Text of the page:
Capitalism may have found an honored place for many of its anti-public intellectuals, but it certainly has no room for the likes of Chomsky. Conservatives and liberals, along with an army of unyielding neoliberal advocates, have virtually refused to include him in the many discussions and publications on social issues that work their way into the various registers of the dominant media. In many ways, Chomsky’s role as an intellectual and activist is a prototype of what may be called an American radical tradition and yet appears out of place. Chomsky appears to be an exile in his own country by virtue of his political interventions, the shock of his acts of translation, and his displays of fierce courage. This is not to suggest that he would make a claim to be in exile in the sense claimed by many intellectuals, though he might agree with the late Edward Said, who was interested in what he called “traveling theory” in the sense of “being errant, provisional, intellectually on the hoof, [as one of] several ways in which he remained true to the exiled people to whom he lent his voice.” Exile in this sense suggest that as a “traveler,” Chomsky is not interested staking out academic territory and consequently has no disciplinary sphere to protect. The latter, of course, being the hallmark of many academics today who are caught in the cult of specialization and forms of disciplinary terror - forever excoriating those intellectuals who attempt to breach the steadfast rules of the discipline.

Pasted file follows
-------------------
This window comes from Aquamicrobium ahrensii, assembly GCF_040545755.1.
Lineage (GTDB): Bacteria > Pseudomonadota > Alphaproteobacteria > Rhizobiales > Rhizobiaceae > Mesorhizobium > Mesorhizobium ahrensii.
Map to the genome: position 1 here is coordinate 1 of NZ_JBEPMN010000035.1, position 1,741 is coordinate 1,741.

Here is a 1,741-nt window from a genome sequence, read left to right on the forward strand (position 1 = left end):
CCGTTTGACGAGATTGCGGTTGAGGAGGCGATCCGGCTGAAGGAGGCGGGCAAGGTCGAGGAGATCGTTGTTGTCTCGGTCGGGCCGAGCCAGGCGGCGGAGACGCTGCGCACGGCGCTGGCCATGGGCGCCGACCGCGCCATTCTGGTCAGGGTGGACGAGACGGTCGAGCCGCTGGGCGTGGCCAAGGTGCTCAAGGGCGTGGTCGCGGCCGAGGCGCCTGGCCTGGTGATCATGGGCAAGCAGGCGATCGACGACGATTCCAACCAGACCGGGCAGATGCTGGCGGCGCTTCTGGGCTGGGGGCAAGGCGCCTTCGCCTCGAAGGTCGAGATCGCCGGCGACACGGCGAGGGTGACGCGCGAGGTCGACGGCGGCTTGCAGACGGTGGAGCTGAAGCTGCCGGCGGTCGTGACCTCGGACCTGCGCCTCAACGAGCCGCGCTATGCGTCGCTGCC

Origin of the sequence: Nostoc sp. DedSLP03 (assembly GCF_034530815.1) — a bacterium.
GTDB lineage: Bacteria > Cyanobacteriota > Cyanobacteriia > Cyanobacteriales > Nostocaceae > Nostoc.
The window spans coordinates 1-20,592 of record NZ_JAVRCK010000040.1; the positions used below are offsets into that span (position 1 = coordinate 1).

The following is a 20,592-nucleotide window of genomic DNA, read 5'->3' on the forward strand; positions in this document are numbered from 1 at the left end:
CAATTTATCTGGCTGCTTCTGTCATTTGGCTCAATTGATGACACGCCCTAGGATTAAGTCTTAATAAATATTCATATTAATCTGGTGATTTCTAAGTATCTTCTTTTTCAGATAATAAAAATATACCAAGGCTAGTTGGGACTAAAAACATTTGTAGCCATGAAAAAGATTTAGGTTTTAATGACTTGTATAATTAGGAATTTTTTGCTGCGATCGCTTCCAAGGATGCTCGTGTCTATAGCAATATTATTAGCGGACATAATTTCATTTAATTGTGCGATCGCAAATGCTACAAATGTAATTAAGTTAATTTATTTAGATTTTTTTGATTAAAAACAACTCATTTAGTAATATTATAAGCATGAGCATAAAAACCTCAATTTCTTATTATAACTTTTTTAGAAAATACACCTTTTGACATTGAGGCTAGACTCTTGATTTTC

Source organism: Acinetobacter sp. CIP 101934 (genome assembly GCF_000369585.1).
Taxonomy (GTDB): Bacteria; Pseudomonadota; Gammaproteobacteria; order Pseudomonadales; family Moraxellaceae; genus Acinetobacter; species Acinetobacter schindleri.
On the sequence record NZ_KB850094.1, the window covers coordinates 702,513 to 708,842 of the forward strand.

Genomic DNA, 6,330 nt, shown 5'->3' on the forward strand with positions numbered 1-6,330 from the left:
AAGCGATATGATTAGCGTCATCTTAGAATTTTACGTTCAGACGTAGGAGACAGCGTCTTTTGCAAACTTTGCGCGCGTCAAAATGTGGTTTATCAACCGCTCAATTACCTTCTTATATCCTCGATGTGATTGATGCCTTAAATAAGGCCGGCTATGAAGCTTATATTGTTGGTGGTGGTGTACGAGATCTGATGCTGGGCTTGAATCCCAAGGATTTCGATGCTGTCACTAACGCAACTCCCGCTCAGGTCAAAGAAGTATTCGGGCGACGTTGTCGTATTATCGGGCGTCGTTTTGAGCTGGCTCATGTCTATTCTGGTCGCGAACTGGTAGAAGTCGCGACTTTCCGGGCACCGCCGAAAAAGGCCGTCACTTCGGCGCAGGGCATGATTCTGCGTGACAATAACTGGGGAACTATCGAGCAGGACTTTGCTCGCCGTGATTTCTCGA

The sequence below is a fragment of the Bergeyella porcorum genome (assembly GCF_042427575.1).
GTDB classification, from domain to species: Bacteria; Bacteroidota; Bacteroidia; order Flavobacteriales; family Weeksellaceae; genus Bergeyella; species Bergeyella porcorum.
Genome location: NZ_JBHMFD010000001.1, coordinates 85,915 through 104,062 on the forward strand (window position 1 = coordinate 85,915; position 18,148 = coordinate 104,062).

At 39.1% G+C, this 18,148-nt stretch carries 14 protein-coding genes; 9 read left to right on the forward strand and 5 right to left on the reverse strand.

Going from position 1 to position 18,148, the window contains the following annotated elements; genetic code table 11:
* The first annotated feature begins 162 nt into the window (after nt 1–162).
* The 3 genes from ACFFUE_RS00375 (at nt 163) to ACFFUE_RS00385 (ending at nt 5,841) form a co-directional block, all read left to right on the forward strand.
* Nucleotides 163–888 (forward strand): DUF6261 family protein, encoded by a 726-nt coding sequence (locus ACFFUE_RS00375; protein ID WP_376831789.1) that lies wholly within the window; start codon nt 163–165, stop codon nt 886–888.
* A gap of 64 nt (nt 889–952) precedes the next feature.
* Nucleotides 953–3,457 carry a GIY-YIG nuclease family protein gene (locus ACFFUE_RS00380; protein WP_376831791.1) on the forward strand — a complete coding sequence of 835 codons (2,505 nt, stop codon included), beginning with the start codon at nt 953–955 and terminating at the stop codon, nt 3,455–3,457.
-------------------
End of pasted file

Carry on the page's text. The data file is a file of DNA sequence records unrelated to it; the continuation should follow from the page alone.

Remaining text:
Terry Eagleton offers a definition of how academics are different from public intellectuals that I think is useful in understanding Chomsky’s work. He writes: